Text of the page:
On Thursday our Concert Band and Chorus traveled to Shelburne, Vermont to collaborate and perform with students from the Shelburne Community School. From all reports it was an amazing experience where students had the opportunity to meet new people, collaborate on a performance, and bond with their fellow band members. This ‘real world’ experience exposed our students to another side of the music world as authentic as an adjudicated performance like MICCA, but very different. I am pleased to report our students distinguished themselves on this trip as both talented musicians and polite and respectful young adults. Thank you to Kevin Maier, Tara Callahan, and all of our chaperones for making this memorable opportunity available to our students.
It is important to note that authentic work does not only take place in our Middle School, and that our Elementary students also participate in many real world projects and applications. One such example, also from last week, was our third graders engineering towers that were to be tested against the forces of the wind. Students were charged with designing and building multi story structures from a prescribed list of resources. Ours had the opportunity to exercise their creativity, practice collaboration, construct a tower, and test it against the elements.
As educators and parents, we understand that these types of ‘hands on’, ‘authentic’, ‘real world’ experiences are most powerful, and it is reassuring to know that they are a fundamental part of our students education.
MICCA and Lunch DatesPosted by James O'Shea at 4/4/2017
On Sunday, April 2, the Carlisle Middle School Symphonic Band and Concert Band participated in the MICCA Festival at Lexington High School. It was exciting to see over 90 of our musicians participating in this adjudicated festival. It was also great to see the number of family and friends who turned out to support our musicians. I am proud to say that the Symphonic Band earned a Bronze Medal and the Concert Band earned a Silver Medal. Thank you to all of the parent volunteers who helped to make this experience possible, and a special thank you to Kevin Maier for the dedication, expertise, and patience which he brings to his work. Bravo!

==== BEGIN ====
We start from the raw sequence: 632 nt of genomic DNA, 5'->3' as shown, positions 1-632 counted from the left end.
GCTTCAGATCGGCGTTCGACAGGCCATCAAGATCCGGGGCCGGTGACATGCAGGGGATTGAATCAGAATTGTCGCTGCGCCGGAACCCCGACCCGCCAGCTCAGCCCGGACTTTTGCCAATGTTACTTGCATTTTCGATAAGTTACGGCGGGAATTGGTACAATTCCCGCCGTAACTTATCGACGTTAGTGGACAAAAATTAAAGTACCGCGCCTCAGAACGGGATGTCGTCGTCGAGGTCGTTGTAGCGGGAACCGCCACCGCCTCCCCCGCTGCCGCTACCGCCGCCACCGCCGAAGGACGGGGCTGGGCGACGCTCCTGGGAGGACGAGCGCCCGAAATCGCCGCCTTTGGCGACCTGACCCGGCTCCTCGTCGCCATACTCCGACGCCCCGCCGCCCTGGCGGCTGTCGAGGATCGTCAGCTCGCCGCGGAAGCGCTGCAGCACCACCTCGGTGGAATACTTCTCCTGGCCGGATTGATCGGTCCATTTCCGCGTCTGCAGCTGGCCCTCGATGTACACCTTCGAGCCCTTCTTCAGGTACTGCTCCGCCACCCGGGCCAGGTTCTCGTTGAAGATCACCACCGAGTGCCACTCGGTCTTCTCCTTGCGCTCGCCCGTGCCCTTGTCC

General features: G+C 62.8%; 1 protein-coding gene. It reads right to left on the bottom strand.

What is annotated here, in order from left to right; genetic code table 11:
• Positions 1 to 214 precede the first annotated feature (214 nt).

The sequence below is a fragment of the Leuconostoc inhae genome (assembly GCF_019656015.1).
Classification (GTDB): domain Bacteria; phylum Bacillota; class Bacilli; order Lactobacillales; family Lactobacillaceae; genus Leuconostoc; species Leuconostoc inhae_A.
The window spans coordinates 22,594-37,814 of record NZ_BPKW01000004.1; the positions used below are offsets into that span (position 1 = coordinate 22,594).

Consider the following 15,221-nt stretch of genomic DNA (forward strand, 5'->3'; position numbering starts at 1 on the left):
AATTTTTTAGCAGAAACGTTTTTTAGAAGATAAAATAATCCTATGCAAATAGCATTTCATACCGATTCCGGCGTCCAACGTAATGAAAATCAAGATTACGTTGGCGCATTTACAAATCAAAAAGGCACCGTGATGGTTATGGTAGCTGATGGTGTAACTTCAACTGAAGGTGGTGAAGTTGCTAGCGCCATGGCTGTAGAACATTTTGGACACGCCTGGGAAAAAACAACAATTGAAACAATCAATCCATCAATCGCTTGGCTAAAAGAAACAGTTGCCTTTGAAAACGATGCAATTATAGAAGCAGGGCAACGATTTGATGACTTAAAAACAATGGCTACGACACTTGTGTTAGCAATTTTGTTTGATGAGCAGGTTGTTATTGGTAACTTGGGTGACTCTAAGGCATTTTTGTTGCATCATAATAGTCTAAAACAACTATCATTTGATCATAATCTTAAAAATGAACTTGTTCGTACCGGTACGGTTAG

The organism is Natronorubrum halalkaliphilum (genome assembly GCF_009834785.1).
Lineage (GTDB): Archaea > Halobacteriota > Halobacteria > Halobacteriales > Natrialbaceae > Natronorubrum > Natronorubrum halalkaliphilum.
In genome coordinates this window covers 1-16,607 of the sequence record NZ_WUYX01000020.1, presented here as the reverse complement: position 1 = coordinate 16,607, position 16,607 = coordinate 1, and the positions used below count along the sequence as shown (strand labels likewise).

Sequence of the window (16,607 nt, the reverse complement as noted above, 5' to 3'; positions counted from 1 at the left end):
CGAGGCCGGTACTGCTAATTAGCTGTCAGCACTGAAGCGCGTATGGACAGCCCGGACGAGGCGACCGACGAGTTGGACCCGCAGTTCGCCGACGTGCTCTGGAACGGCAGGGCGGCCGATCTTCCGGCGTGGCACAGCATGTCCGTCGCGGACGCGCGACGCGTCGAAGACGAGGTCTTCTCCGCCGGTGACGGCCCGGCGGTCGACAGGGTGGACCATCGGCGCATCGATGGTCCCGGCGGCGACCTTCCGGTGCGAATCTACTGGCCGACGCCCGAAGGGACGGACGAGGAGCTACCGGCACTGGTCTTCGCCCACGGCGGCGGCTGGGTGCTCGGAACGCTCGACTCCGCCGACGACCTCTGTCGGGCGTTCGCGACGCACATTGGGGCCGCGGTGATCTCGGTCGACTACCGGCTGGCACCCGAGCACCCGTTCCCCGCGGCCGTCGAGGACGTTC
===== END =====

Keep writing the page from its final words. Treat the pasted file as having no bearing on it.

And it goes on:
This past Friday I had the opportunity to enjoy a ‘lunch date’ with quite a few of our third grade friends. Many of you may know what I am speaking about when I refer to a ‘lunch date’, but if you are not familiar with the term, let me fill you in, as initially I was a little vague on the subject myself. When I first came to Carlisle, I took the opportunity to mingle and meet students in the Dining Room during lunch, as this is always a good time to meet and connect with students, but it didn’t take long before some of my new acquaintances were asking to set up lunch dates, which at the time, I thought was precocious and cute. I soon learned that this ‘lunch date’ concept was a long-standing custom, and yet another example of how special our school community is. I eventually learned that students have lunch dates on a regular basis, sometimes in small groups, sometimes with larger groups, and always with some member of the faculty who takes the time to ensure that those positive connections made in years gone by stay in tact from one year to the next. It is amazing to see students returning to classrooms they were in sometimes 1, 2 or 3 years earlier to have lunch and spend time with a former teacher and a current friend.
Lunch Dates are a wonderful representation of the strong positive relationships our school community fosters among all its members, and they are also a fun and engaging way to stay centered and focused on what is most important in our daily work.
Final Four Winner
Congratulations to Elizabeth W. on winning our first Final Four Tournament Challenge. Elizabeth successfully predicted 3 out of the 4 Final Four teams (North Caroline, South Carolina, and Gonzaga), which was pretty impressive. Elizabeth also had North Carolina winning the National Championship. Great job by all of our students who "started the college search early" by participating in the challenge.
Culture, Space, and Time(travel)
Images from 8th Grade Artists
Responsibility in ActionPosted by James O'Shea at 3/30/2017
Responsibility in Action
This week I had the opportunity to hear Liz Suneby, author of Razia’s Ray of Hope, speak to our Sixth Graders about education in Afghanistan. The presentation focused on the struggle for women’s education in Afghanistan and it highlighted the extraordinary work of Razia Jan and what she and her collaborators and supporters have been able to accomplish in one school. The presentation along with our students’ participation in the dialogue demonstrated not only the intellectual engagement of our students with the political and economic challenges confronted by people across the globe, but it also highlighted the deep sense of empathy and caring which we seek to foster. The presentation is part of the “Poverty Project” which our Sixth Graders are working on right now.